Erik Dahlman, Stefan Parkvall, Johan Skold: "5G NR  : The Next Generation Wireless Access Technology", Elsevier Science & Technology, 2018. This book is available on: https://ebookcentral.proquest.com/lib/sulb/detail.action?docID=6353377. You need to create an account: https://ebookcentral.proquest.com/auth/lib/sulb/login.action

Simon Haykin, Michael Moher: "Modern Wireless Communications", Prentice Hall, 2011

Additional Material

Aura Ganz, Zvi Ganz, Kitty Wongthavarawat: "Multimedia Wireless Networks - Technologies, Standards, and QoS", Prentice Hall, 2004

Matthew S. Gast: "802.11ac: A Survival Guide", O'Reilly, 2013

John G. Proakis, Masoud Salehi: "Communication Systems Engineering 2nd Edition", Prentice Hall, 2002

Ulrich Reimers: "Digital Video Broadcasting - The Family of International Standards for Digital Video Broadcasting", Springer, 2005

Claude E. Shannon, Warren Weaver: "The Mathematical Theory of Communication", University of Illinois Press, 1963

William Stallings: "Wireless Communications & Networks 2nd Edition", Prentice Hall, 2005


Large-scale networks as the Internet are crucial for day-to-day communication and nowadays affect all areas of life. In parallel, near-field communication and personal area networks are becoming increasingly important for connecting the digital with the physical world and in particular an individual's health. Building and harnessing these communication systems requires in-depth understanding and practical experience on the concepts of networking as well as network programming and troubleshooting methods. Starting from the application layer, all important parts and components of networks are explained, down to some of the physical aspects of wired and wireless technology. Most importantly, these considerations are not only done in theory but are accompanied with hands-on labs, to apply the learned concepts in practical scenarios.

The Telecommunications Lab at Saarland University is offering this course to teach networking fundamentals to undergraduates, as these topics are not part of the mandatory curriculum in Computer Science Bachelor program.


The course covers four major areas, giving you practical and theoretical knowledge to create, maintain and advance network environments, which are essential for today's fully-connected world. The following questions (among others) will be answered in this course:

  • Foundations of Communication and Networking.
    • What are buffers and queues for, why do you need sequence numbers and what is the advantage of push over pull?
    • Why are forwarding and routing not the same and what makes a hub different from a switch?
  • Top-down Tour through the ISO/OSI Model.
    • How do applications, such as HTTP and Email, use the Internet as a communication infrastructure, e.g. using TCP or UDP connections?
    • How are packets forwarded across a cable, a sub-network and even across the Internet itself?
  • Designing and Troubleshooting Small Networks.
    • How to use WireShark for network analysis and GNS3 for network simulation?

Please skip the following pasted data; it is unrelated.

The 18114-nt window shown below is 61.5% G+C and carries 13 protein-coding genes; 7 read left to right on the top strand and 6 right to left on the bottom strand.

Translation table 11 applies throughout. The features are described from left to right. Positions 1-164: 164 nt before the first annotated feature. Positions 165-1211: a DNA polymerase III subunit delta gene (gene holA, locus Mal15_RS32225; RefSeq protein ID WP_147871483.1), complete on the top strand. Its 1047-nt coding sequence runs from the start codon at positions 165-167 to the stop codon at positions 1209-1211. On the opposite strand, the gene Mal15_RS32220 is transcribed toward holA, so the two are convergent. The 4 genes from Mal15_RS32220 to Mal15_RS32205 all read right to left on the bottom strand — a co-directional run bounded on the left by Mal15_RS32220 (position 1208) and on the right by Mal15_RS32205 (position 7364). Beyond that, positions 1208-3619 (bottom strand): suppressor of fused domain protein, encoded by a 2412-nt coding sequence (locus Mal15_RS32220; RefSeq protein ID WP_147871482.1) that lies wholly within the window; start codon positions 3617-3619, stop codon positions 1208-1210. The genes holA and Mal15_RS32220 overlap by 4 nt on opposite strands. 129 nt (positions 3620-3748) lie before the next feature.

• How can I write my own firewall rules and fix misconfigurations in a network?
  • Development of Network Applications.
    • How to write server and client applications for the next exciting Internet application?
    • How to modify data streams to ensure reliable transmission over unreliable networks?


  • Credit Points: 6 (ungraded, except for Systems Engineering students)
  • Format: Lab (Praktikum)
  • Audience:
    • Bachelor Students (typically in 3rd semester or higher, highly motivated 1st semester are also welcome).
    • If you are a Master Student you can still participate, but as you might have attended the "Data Networks" core lecture or a similar course at another university, large parts of the theory we cover is not going to be new for you.
  • Schedule:
    • 2 weeks presence time (14. Mar. - 25. Mar. 2022)
      • Time: 8:30 - 15:00 (lunch break roughly 12:00 to 13:00 and shorter breaks as schedule permits)
      • Room: E2 2 GHH
    • 2 weeks for implementing small networking projects (26. Mar. - 10. Apr. 2022)
    • a small exam on April 20th (re-exam May 25th)
      • Time: 14:00
      • Room: E2 2 GHH
    • All the dates can be found here (as soon as they are fixed).
  • Language:
    • Lectures, Slides, Task Sheets, etc. in English.
    • Some instructors and tutors speak German so no problem if you don't understand something (bei Problemen: Fragen!)
  • Requisites:
    • Enough motivation and drive for taking part in a short but intensive course with many new concepts.
    • No prior networking knowledge required.
    • Elementary programming skills required (e.g. Programmierung 2, Programmieren für Ingenieure).
    • Rust skills are beneficial, but there will be tutorials on that.
    • This is not an open course, admission is needed (see below).


In order to ensure that you fulfill the requirements for this course and be able to keep with the fast pace, there is an admission test before the course starts. This is to ensure that you are not disappointed when putting a lot of effort (and free time in the semester break) into a course where you cannot keep up. Furthermore, this shows that you are dedicated and take the course seriously, which is needed for a short and intensive course as this one.

  • Date: 25th January 2022, 16:00
  • Place: E2.2 Günter-Hotz Lecture Hall
  • Duration: 30 minutes
  • Topics: Boolean Algebra, Bits and Bytes, Programming (a mock test can be found under materials)

Please register for this course if you want to take part in the admission. If you just stop by, there is NO guarantee that we have a booklet for you!